Thursday, March 27, 2008

10 Million Baby Boomers At Risk of Developing Alzheimer's Disease

MEDSCAPE report by Susan Jeffrey
A new report released by the Alzheimer's Association includes new estimates that show the lifetime risk for Alzheimer's disease (AD) is 17% in women and 9% in men who live to age 55 years. The figures mean that 10 million of the 78 million baby boomers alive today can expect to develop AD in their lifetime; this number increases to 14 million if other dementias are included.

The new numbers outlining remaining lifetime risk at age 55 years were provided to the Alzheimer's Association by authors of the Framingham Heart Study, and the data appear in the association's report, 2008 Alzheimer's Disease Facts and Figures, released this week.

Alzheimer's Association president and CEO Harry Johns said in a statement that the information in this report "makes it clear that the crisis cannot be ignored, not when 10 million baby boomers are at risk of developing this fatal disease. Unchecked, this disease will impose staggering consequences on families, the economy, and the nation's health and long-term care infrastructure."

The report includes information ranging from prevalence, to mortality, to costs for direct care, to indirect costs to caregivers. The document also includes a special report on remaining lifetime risk, based on data from the Framingham Heart Study, authored by Alexa Beiser, PhD, Sudha Seshadri, MD, Rhoda Au, PhD, and Philip A. Wolf, MD, from Boston University Schools of Medicine and Public Health, in Massachusetts.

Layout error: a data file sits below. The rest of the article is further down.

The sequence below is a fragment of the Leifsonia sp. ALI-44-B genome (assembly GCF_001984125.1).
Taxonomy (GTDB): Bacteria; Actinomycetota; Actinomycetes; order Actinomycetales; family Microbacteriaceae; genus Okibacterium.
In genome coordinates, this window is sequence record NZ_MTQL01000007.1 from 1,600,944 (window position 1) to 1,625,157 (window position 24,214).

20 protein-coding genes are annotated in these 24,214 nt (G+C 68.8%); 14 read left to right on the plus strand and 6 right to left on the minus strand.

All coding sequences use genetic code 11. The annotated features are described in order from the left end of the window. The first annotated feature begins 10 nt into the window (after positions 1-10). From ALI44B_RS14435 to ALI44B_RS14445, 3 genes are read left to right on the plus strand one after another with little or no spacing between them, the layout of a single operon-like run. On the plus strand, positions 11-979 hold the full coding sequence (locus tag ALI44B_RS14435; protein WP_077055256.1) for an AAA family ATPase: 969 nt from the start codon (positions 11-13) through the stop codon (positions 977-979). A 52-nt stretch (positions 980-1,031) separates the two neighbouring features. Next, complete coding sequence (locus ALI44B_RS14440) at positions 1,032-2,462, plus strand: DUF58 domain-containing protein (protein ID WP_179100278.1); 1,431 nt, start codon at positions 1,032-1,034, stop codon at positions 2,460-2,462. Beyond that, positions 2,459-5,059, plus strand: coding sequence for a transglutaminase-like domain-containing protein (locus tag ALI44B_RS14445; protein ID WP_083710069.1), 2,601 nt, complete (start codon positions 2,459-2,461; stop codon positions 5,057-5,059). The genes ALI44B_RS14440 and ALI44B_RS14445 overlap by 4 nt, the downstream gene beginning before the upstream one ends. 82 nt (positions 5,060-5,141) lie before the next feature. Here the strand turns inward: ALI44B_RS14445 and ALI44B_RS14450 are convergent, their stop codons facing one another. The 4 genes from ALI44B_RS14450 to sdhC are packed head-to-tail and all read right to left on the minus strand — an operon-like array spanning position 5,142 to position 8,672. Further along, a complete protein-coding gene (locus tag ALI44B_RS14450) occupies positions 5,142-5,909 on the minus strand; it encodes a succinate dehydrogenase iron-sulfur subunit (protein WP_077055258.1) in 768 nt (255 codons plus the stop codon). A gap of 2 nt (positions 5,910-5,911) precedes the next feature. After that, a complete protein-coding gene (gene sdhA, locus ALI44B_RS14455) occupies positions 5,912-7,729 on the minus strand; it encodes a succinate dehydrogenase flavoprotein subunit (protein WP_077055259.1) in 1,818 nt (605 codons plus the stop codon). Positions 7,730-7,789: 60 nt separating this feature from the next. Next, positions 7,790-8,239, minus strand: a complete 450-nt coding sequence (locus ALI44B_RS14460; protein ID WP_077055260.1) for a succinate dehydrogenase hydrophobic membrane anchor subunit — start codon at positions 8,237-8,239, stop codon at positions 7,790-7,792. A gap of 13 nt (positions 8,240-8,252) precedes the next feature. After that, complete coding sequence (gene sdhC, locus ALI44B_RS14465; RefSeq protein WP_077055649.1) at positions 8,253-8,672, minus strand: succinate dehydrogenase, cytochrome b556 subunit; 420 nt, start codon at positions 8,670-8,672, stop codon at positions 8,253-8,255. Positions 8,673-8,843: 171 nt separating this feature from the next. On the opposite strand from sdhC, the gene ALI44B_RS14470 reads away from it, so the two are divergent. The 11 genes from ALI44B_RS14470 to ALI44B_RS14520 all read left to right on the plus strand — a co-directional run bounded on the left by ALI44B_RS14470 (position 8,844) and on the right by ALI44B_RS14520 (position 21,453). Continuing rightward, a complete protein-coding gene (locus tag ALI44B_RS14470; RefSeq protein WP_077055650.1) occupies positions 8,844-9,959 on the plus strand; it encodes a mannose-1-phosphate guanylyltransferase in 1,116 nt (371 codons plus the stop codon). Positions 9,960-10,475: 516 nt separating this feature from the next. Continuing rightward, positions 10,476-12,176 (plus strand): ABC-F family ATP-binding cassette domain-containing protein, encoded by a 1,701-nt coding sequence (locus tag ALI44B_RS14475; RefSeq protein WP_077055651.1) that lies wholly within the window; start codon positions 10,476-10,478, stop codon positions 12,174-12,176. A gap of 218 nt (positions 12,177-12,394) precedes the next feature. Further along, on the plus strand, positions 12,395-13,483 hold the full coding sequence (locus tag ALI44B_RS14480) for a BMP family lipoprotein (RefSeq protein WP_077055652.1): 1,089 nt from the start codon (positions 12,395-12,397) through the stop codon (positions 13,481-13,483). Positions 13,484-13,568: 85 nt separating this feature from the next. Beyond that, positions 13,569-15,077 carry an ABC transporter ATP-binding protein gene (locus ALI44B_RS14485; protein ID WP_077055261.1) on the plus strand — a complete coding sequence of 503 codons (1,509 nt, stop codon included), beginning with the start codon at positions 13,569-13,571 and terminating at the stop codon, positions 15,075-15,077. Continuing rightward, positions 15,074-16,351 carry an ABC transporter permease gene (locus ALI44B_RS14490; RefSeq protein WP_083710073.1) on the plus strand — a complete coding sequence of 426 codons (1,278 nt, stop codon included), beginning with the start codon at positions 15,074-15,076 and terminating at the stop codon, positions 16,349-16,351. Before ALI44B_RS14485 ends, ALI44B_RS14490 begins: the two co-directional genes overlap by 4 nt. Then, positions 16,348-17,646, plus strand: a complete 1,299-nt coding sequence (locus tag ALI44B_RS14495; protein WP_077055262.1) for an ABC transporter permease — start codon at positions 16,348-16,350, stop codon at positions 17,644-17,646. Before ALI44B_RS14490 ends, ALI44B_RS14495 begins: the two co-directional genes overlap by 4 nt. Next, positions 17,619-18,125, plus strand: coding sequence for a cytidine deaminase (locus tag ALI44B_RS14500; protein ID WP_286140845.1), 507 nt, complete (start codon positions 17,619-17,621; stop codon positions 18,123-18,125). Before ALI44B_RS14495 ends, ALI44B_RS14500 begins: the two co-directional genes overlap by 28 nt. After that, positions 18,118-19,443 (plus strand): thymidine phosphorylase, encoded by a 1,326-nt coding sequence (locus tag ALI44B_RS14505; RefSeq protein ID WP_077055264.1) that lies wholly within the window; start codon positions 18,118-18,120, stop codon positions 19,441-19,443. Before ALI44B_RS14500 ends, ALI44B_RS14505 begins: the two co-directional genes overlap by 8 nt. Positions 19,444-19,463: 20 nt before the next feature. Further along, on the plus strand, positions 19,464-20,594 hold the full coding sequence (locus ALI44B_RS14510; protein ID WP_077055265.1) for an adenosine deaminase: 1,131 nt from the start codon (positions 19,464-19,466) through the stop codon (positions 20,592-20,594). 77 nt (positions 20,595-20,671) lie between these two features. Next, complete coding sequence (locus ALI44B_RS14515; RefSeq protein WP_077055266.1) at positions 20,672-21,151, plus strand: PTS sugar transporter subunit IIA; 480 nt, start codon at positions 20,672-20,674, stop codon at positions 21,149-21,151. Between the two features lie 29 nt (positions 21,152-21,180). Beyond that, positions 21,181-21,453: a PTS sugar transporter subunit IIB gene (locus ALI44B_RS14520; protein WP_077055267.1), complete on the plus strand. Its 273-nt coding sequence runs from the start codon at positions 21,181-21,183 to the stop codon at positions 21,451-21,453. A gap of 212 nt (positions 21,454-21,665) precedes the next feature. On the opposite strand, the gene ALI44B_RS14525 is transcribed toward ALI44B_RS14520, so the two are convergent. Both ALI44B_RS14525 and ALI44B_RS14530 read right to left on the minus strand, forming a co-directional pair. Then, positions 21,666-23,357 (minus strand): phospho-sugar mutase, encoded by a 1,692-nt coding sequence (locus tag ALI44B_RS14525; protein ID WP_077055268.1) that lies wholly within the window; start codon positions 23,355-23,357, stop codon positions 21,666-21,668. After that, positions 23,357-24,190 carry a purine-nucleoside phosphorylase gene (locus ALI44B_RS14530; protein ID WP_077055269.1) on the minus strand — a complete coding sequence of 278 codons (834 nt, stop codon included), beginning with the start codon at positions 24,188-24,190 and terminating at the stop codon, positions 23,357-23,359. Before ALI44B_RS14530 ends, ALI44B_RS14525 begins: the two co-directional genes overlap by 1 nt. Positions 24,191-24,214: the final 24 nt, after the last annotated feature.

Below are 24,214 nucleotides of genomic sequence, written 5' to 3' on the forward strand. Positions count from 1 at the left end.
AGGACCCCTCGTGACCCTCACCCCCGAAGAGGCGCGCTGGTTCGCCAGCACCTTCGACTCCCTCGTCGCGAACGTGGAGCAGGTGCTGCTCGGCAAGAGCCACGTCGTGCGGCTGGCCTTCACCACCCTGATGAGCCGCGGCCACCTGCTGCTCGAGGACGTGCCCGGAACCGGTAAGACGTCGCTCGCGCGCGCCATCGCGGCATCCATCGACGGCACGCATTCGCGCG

Other data included in the report:

Currently, 5.2 million Americans of all ages have Alzheimer's disease. About 1 in 8 people older than 65 years (approximately 13%) have the disease.
Women are more likely to develop AD than men, although this is principally because they live longer on average than men.
As many as a half-million new cases will develop every year by 2010; by 2050, that number is expected to grow to 1 million.
Alzheimer's disease is among the top 10 leading causes of death for people of all ages, and number 5 for those 60 years and older. According to the Centers for Disease Control and Prevention, although mortality rates for heart disease, breast cancer, prostate cancer, and stroke declined between 2000 and 2005, rates for AD increased by almost 45%, the report notes. This decline in death rates in other causes of death might be expected to further increase rates of dementia as people live longer, the report points out.
Direct costs to Medicare and Medicaid for the care of people with AD and other dementias and indirect costs to businesses with employees who are caregivers for someone with AD amount to more than $148 billion annually. In 2000, total Medicare costs per beneficiary for beneficiaries with AD 65 years and older were on average 3 times higher than for other beneficiaries.
In 2007, nearly 10 million Americans 18 years and older provided 8.4 billion hours of unpaid care to people with AD (valued at $89 billion), 4 times what Medicare pays for nursing-home care for AD and other dementias.
About 250,000 children between the ages of 8 and 18 years are also providing care for loved ones with AD, and about 1 million caregivers have to provide that care from a distance of more than 2 hours away.

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